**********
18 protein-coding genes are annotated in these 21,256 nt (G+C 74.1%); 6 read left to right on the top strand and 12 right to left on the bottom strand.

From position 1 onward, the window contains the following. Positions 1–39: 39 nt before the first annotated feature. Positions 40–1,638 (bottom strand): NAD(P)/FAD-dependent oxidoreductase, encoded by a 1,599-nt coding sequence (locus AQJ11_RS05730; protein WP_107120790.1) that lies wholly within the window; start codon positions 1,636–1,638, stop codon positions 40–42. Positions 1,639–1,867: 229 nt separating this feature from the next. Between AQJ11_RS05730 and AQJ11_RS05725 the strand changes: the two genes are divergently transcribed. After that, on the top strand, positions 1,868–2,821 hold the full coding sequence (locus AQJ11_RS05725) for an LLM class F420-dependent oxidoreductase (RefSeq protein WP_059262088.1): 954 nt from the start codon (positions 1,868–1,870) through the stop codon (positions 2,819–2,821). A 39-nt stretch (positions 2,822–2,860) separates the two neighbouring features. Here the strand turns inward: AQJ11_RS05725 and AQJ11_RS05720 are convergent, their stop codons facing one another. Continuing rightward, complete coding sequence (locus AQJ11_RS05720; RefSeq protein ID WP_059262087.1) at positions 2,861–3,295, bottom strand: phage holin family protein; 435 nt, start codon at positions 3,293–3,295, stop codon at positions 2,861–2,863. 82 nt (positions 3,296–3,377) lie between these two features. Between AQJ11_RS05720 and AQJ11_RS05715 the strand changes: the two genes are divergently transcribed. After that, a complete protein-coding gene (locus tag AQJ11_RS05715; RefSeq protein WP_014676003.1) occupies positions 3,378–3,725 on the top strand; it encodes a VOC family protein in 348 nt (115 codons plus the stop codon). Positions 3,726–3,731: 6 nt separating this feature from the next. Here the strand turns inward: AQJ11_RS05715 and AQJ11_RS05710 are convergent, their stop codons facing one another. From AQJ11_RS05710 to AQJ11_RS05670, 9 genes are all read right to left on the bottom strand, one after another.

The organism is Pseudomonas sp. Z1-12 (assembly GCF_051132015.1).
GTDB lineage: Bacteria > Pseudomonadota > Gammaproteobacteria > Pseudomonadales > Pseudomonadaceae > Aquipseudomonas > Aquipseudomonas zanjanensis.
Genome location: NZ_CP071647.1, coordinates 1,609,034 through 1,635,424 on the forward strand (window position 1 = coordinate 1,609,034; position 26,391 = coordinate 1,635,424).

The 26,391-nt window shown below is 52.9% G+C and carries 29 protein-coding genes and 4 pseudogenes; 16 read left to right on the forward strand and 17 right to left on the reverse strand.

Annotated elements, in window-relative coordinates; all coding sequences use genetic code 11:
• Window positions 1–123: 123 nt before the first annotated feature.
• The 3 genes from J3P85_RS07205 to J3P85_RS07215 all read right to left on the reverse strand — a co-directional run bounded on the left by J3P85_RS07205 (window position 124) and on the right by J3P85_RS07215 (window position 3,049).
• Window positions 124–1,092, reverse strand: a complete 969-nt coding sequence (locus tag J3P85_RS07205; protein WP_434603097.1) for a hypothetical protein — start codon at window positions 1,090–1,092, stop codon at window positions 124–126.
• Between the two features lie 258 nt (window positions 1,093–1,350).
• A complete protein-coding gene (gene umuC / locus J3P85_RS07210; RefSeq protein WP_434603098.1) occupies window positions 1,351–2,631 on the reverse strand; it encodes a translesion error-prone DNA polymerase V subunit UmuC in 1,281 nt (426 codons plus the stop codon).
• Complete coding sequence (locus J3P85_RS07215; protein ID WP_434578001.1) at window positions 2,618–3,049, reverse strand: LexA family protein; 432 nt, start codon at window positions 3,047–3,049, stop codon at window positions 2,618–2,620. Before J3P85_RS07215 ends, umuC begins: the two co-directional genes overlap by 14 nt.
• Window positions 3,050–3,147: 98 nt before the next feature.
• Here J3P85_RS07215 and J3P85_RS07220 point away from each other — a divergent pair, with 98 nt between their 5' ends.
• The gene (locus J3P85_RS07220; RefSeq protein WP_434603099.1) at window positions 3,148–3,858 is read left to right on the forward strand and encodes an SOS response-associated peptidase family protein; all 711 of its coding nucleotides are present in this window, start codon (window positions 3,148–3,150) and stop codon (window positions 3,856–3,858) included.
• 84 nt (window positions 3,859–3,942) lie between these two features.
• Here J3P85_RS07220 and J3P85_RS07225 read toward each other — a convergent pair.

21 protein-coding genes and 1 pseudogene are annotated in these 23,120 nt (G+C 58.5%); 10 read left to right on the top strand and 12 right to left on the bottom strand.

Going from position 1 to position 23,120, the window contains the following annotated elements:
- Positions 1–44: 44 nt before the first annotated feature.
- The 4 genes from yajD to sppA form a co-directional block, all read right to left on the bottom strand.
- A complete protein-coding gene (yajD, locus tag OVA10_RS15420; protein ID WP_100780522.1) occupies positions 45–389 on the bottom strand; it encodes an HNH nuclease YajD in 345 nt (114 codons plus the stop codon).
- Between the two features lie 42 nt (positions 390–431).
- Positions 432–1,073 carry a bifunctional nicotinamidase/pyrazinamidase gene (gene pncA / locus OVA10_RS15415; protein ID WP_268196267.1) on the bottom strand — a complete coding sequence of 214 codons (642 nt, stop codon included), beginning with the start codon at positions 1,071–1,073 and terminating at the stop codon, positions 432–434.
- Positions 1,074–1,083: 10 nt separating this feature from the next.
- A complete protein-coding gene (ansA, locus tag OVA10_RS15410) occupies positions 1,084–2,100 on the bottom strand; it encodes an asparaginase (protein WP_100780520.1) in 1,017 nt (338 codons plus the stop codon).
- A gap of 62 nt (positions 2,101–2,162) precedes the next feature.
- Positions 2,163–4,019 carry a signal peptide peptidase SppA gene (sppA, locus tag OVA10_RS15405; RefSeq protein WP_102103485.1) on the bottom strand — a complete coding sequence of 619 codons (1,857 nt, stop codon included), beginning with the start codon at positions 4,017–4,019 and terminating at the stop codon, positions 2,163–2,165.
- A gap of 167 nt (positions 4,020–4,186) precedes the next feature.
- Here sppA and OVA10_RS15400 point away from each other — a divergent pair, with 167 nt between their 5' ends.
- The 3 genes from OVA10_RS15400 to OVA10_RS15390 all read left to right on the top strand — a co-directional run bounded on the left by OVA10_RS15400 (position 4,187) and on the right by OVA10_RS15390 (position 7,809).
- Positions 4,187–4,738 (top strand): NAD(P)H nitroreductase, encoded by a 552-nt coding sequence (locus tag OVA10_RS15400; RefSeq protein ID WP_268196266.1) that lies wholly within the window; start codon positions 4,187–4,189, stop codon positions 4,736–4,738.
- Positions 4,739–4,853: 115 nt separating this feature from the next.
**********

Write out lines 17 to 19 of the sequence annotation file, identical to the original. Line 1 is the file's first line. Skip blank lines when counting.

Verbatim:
• 84 nt (window positions 3,859–3,942) lie between these two features.
• Here J3P85_RS07220 and J3P85_RS07225 read toward each other — a convergent pair.

21 protein-coding genes and 1 pseudogene are annotated in these 23,120 nt (G+C 58.5%); 10 read left to right on the top strand and 12 right to left on the bottom strand.